The process of demanding compensation for the harm you’ve suffered can be complicated, even if it doesn’t seem fair that you should have to go through even more trouble to be made whole again. The lawyers at the Rottenstein Law Group believe that obtaining legal satisfaction from those who harmed you shouldn’t require more hardship. That’s why we do everything we can to streamline the process, and we will file a Boniva lawsuit on your behalf if necessary.

If you have taken Boniva and believe it harmed you, contact RLG today.

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rlg Previous Comments

  1. Guest
    on August 31, 2012 at 9:25 am

    It is a horrible drug...That has caused me so much pain, and body deterioration. I thought it would help me but it took me down so bad beyond belief.

  2. Guest
    on August 2, 2012 at 4:37 pm

    My mother took boniva for years until the pain in her legs and knees were too much. Now 3-4 months later, her teeth are turning black in the back of tooth and now the sides. She is going to a dentist soon. We know this is caused from the boniva and are unsure what to do.

  3. Guest
    on June 1, 2012 at 2:31 am

    I recently heard about the issue, I live in Beirut, Lebanon. My mom is 53 years old and has been taking boniva for 2 years and it's been 5 months she has different pains in her shoulders and knees and she doesn't know the reason. She went to the doctor and he didn't mention that it could be the side effect of boniva. But now it makes sense. Something must be done, most of the women here are given boniva.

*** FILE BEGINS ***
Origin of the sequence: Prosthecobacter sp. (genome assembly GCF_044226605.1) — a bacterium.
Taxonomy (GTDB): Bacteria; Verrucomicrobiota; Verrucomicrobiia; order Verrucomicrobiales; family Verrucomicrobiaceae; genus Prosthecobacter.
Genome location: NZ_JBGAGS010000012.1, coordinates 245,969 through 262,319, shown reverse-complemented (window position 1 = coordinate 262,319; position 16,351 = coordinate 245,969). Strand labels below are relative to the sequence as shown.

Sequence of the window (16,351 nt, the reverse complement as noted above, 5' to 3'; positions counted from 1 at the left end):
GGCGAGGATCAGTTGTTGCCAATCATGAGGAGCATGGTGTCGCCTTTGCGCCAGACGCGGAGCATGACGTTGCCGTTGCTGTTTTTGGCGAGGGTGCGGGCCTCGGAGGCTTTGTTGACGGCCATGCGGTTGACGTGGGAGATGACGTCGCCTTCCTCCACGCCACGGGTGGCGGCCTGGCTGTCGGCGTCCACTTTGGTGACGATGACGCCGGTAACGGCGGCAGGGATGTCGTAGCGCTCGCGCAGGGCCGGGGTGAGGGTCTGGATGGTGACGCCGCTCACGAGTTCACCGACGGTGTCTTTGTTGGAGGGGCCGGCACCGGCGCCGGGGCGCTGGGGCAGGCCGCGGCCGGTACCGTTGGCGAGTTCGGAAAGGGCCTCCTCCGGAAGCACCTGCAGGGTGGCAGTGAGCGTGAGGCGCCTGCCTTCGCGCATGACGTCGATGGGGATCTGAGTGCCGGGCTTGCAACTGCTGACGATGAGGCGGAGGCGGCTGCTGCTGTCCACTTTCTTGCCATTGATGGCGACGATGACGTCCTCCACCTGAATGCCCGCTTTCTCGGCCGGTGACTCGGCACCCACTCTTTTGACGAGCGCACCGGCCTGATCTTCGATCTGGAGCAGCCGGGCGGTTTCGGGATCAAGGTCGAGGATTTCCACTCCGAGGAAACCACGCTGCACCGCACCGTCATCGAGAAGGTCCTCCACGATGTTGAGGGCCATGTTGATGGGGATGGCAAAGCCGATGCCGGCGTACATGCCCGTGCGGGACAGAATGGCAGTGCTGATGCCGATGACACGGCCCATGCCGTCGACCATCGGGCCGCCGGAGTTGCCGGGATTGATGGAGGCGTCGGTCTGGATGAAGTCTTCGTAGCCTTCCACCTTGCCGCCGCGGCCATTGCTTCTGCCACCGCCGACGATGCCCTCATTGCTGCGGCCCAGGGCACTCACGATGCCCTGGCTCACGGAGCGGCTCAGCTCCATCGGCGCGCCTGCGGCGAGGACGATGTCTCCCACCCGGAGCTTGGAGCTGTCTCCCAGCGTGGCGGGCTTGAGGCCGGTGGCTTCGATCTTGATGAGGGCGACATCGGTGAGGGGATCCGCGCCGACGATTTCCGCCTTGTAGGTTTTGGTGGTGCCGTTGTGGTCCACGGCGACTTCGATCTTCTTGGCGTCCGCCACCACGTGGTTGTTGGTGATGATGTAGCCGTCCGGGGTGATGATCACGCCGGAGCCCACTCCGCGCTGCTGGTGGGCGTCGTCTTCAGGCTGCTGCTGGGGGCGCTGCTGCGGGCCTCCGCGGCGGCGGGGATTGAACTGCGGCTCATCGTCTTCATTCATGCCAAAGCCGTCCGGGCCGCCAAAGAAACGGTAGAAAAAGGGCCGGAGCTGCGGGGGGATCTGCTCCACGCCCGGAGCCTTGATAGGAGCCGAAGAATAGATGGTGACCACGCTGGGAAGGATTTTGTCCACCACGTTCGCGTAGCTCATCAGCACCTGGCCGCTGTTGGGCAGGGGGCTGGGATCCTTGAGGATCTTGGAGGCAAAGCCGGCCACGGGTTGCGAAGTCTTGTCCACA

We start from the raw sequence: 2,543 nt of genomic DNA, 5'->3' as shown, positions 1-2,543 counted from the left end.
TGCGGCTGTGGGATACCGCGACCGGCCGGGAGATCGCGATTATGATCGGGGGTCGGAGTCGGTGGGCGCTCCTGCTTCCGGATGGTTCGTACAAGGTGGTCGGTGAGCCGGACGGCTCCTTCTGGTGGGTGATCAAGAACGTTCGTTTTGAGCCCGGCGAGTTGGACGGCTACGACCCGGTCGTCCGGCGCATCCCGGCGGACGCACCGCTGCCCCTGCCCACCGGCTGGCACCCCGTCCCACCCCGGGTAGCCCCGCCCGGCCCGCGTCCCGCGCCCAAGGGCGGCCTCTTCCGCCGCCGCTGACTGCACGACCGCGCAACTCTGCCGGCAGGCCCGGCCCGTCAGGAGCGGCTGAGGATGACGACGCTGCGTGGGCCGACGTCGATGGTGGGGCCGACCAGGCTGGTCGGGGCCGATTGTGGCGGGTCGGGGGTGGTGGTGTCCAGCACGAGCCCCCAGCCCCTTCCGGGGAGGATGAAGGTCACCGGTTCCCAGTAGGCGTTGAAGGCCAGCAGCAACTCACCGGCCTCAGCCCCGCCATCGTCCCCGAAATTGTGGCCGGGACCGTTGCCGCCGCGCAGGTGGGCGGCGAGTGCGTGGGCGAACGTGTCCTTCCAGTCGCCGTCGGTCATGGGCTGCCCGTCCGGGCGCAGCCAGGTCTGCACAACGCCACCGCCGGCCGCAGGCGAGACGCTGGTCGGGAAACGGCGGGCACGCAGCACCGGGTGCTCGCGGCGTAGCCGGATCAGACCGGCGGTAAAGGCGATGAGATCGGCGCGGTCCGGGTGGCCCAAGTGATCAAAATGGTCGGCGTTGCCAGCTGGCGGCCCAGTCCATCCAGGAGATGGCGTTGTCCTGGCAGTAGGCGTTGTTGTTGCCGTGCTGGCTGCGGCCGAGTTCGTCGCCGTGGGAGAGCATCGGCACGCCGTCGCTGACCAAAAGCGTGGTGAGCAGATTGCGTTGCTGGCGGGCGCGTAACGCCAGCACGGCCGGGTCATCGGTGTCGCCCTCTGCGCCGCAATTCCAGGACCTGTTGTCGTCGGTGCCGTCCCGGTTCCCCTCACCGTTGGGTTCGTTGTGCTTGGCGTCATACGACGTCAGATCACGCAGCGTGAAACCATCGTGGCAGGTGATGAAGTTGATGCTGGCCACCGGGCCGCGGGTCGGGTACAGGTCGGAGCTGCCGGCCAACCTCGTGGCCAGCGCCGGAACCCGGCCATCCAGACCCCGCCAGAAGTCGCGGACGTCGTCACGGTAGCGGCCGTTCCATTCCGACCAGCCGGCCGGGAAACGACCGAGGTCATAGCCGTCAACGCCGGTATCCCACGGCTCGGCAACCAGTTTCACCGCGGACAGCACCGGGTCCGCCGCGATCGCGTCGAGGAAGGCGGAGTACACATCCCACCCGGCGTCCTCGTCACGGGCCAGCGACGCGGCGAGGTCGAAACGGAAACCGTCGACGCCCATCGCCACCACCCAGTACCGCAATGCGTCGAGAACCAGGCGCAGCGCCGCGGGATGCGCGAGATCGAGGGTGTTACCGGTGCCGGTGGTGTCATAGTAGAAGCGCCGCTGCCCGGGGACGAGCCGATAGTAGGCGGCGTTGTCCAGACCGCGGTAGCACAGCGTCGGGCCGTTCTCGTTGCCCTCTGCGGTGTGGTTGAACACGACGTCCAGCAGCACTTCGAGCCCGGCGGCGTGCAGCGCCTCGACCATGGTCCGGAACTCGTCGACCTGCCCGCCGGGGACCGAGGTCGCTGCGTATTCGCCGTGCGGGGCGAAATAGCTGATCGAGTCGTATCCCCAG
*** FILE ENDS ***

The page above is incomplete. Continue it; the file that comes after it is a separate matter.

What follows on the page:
4. Guest
    on May 6, 2012 at 4:53 pm

    Yes I have suffered Femure fracture. In Jan 2011 of which I suffer a lot of pain and can only walk with a limp. However as I think I told your office it was Fosamax. Once a month I was on for 6.5 years, as I live in Ireland I get no information of the damage its caused. In the medical field it appears a big secret. So I am indeed very grateful to your company for your help.

  5. Guest
    on December 23, 2011 at 1:17 pm

    I have fractured the 5th metatarsyl bone in my right foot, which is the worse fracture you can have b/c of blood flow & am in a big cam boot, can't drive, can't walk & had to rent a scooter to take the weight off this foot. This has been 7 weeks so far & doctor tells me it's a 16 week recovery or surgery with a screw. I have been on Boniva for years & before that I took fosamax. Can this be related? Shouldn't taking these drugs for bone protection prohibit me from getting a fracture?

  6. Guest
    on August 8, 2011 at 6:12 pm

    I took Boniva in 2010 on advice of my doctor. In Spring of 2011, I fell and injured my right wrist and had to wear a brace. On June 2011, I fell and fractured my right ankle. Have been wearing a boot for 6 wks; will begin therapy on 8/9/11 for 6 wks. I am a retired single female; dob 6/28/38. I never married; no children, etc., I don't have any health issues. I have always been self sufficient; I retired in June 2009 at 71; as my Mom had health issues and I needed to care for her. Thank you for your time in this matter. I live in Houston,Tx.